Sunday, August 24, 2014

APP - Another Phonic Program

Time was, when one wanted to make a phone call, the process involved nothing much more than finding the number in the telephone company-issued phone book, picking up the “receiver” and “dialing” the number. One then heard either a sound that told you the phone you had called was ringing, or that it was already in use (busy) or you actually heard someone say “Hello.” Oh, do I have to define some of those terms?

“Receiver” referred to a black object, shaped like a dumbbell, that had a microphone at one end and an earphone at the other. It fit your hand, and if you were an adult, the earphone was pressed to your ear and the microphone was in front of your mouth. I don’t know if there is significance in using the term “dumbbell,” but unless you were talking or listening, it was “dumb,” and it was more than likely an instrument owned by a “Bell Telephone” affiliate. But that’s another story.

“Dialed” was another term of art. It meant sticking your fingertip, or perhaps a pencil or similar object in a small round holes, itself one of ten in a round, wheel-like plate attached to the base of the telephone, and which, by placing a fingertip in the hole corresponding to the number you were dialing, and turning the wheel as far as it would go before releasing it, actually (through the magic of electrical (not electronic) contacts, activated some switches between you and the person you were calling, and “dialed” the number. Enough tech lesson for today.

What I wanted to comment on is the generally held idea that we are better off with things generically called “apps.” That is, I suppose, modernspeak for “application,” a word with meanings, but in this case referring to little computer programs that do things for you. Mostly expensive things that often get you into trouble, but that too, is for another day.

I’m not complaining. I use “apps” myself, or rely on the one closest to me to use them for our mutual benefit, such as telling us where to go (really, not metaphorically) or when we should be somewhere that we are also being told the above. And they do save time, find things or places we need (at least we think we do), and perhaps things even my imaginative brain can’t dream up. Living as we do in what is known as a service economy (as opposed to a manufacturing economy), we have been led to believe that anything that does something for us, or does part of something for us, regardless of why or what, is generally good. In fact it has created an entire economic and social design for living that puts some or much of what we do or want or get, literally in the palm of the hand. And people say, “Isn’t that wonderful? Isn’t that convenient?” Well, not really.

Convenience was when you walked into a store, when a floor-walker asked it you needed assistance, when a clerk showed you the options available and described the good and bad points based on what other shoppers had said or even on personal experience or observation. One might even have formed an opinion for one’s self before leaving home.

The “app” I liked best was to simply say to the clerk: “Charge it to my account, and have it sent to my home.”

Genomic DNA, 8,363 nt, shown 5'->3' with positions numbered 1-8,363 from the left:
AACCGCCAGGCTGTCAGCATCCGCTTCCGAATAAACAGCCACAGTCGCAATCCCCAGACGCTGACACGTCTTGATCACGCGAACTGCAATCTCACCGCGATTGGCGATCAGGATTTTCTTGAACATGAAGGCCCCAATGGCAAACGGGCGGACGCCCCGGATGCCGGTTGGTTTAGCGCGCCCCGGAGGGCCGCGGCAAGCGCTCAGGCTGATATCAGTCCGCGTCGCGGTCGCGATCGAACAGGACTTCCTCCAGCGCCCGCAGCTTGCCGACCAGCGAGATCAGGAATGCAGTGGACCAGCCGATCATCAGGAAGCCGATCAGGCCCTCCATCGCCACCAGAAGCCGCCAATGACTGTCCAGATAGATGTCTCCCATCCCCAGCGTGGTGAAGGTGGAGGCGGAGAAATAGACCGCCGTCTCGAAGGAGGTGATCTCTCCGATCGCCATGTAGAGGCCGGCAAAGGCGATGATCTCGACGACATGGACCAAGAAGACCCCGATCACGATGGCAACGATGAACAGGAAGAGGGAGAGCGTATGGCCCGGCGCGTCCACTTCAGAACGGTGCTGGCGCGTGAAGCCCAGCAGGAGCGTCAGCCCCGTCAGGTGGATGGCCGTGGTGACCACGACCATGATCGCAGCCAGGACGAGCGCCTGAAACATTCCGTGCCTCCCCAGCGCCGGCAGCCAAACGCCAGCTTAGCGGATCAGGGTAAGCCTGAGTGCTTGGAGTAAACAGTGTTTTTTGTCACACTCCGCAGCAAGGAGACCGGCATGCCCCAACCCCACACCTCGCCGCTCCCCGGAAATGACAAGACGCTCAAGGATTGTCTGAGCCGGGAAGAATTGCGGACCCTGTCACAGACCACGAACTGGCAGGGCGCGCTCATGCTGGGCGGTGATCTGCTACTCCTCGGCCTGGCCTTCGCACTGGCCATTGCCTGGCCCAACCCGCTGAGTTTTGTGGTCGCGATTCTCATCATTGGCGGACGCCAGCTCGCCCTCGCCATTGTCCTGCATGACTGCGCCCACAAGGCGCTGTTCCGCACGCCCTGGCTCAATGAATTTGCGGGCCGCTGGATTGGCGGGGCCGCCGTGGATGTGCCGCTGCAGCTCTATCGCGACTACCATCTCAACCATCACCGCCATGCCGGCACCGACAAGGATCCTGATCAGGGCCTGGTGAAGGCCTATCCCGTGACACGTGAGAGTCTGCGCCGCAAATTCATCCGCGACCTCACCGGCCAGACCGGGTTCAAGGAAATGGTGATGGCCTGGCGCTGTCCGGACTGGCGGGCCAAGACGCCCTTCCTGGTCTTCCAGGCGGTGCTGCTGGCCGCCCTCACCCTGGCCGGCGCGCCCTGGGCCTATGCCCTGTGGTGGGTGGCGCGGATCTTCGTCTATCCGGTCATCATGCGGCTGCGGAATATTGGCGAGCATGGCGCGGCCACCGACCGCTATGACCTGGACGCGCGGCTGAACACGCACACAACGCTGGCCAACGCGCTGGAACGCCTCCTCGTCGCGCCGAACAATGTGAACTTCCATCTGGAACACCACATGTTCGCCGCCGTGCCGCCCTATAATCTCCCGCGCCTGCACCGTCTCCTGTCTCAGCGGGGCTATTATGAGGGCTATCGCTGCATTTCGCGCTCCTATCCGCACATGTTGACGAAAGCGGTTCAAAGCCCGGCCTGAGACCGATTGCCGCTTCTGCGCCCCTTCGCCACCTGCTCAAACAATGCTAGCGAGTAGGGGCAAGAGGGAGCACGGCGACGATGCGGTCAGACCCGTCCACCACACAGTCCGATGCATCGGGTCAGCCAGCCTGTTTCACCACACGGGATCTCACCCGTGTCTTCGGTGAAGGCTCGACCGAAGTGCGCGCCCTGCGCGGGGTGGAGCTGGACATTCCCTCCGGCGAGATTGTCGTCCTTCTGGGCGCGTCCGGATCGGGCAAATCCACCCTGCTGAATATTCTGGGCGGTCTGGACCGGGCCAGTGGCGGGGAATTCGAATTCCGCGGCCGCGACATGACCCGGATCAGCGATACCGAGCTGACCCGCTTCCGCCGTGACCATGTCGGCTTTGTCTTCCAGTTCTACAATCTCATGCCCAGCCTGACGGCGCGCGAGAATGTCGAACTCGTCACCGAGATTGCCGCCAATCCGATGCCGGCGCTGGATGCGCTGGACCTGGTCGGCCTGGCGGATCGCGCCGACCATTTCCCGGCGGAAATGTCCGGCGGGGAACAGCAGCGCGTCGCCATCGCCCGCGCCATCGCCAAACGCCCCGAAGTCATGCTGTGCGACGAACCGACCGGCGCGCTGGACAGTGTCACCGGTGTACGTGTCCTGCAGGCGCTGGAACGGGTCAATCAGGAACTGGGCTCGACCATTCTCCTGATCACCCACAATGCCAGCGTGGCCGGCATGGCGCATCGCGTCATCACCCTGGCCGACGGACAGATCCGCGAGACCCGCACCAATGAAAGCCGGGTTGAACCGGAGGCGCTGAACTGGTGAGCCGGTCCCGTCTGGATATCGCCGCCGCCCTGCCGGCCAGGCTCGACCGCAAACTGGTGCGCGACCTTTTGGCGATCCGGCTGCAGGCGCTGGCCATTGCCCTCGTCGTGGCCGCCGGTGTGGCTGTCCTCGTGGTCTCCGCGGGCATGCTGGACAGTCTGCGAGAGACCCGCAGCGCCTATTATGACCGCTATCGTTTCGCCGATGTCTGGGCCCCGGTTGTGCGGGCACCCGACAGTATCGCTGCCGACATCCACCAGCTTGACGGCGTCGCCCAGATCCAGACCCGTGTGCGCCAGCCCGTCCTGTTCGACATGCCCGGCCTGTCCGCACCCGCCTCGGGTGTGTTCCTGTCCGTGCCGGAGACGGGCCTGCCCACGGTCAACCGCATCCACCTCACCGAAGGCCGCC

Sunday, August 17, 2014

Living, Naturally

We try to live with the environment we have. Our mountain homeplace lies on the slopes of two mountains, with a narrow valley between them. The little flat land that we hold is good for hay but not much else. Even that is rock-bearing, like the hills. Aside from hay we grow rocks and trees. Of the three annual crops, the rocks are the easiest to manage. They seem to be self-seeding, and come up by themselves with little help from us.

This year, as we have for some time, we planted tomatoes on the south-facing deck, in boxes that husband the sunshine and allow the excess water to run off without rotting the roots. Unlike suburban lots, we don’t encourage grass unless it is within ten or twenty feet of the perimeter of the house or one of the outbuildings. That’s mostly because we like to maintain a border where snakes and other wildlife are more visible (and avoidable) when we’re outside. We encourage those local denizens because they keep the insect population in check to some degree. This summer, as we have noted in previous summers, the insect population seems to be diminishing each year. Even house flies have not caused us too much annoyance this year; an attribute of changing climate cycles, we suppose. We’re happy about that, but concerned about the future. Insects and wild animals may be a nuisance, but they are as necessary as air to our lives.

When we chose the site for our house we cleared an area that left a twenty to thirty foot swath all the way around. Elevated more than 300 feet above the valley, we had a wonderful view of the western face of the eastern mountain side, and the fields that lay in the narrow flatland. In the evenings we could sit on the deck and watch the herds of deer materialize in the fields, feasting on the wild grasses and the corn crop the previous owner had abandoned there. Over the last twenty-plus years the trees have grown, filled out, been joined by lower-growing or bushier scrub and young trees. It isn’t possible to easily see the fields any longer, but for the last decade or so the deer population had been getting smaller anyway. Lately that has changed.

This summer we have had more deer in the courtyard on the north side of the house, and in the woods all around the building than we have had in years. Nature, adjusting to the new structures and people on this hillside, had redirected the herds of wild animals away from us, but now it seems as though we are more acceptable as neighbors (especially since we have some raised beds for the summer vegetables, and tasty blossoms in the flower garden). Deer ate the cantaloupe this week, and the bears that seem to be everywhere this year leave ample evidence that they are no longer intimidated by either people or dogs. And that is good.

I’ve long held the belief that Nature (yes, with a capital “N”) is really in charge. We can do as we will, make messes and miracles, deplete and rebuild when it is often too late (for us), and perhaps, in the end, find ourselves not only endangered, but done as a natural part of the world. Nature will survive, probably long after we are extinct. Nature will modify its need for oxygen, hydrogen, and all the other “gens” that keep us alive, and those that can’t adapt will disappear, leaving the changed and clever cells that remain, in charge. It isn’t much of a jump to imagine a world in which life forms as we know them (ourselves included) are replaced by some kind of energy enclosed in a new kind of shell or skin still marching forward, perhaps to create yet another life form that, until the last rays of the sun, will be able to populate our earth.

Where there is life, there will be - - - life. Maybe not the life we know, or can sustain, but there will be life.


Sunday, August 10, 2014

Prices and Profits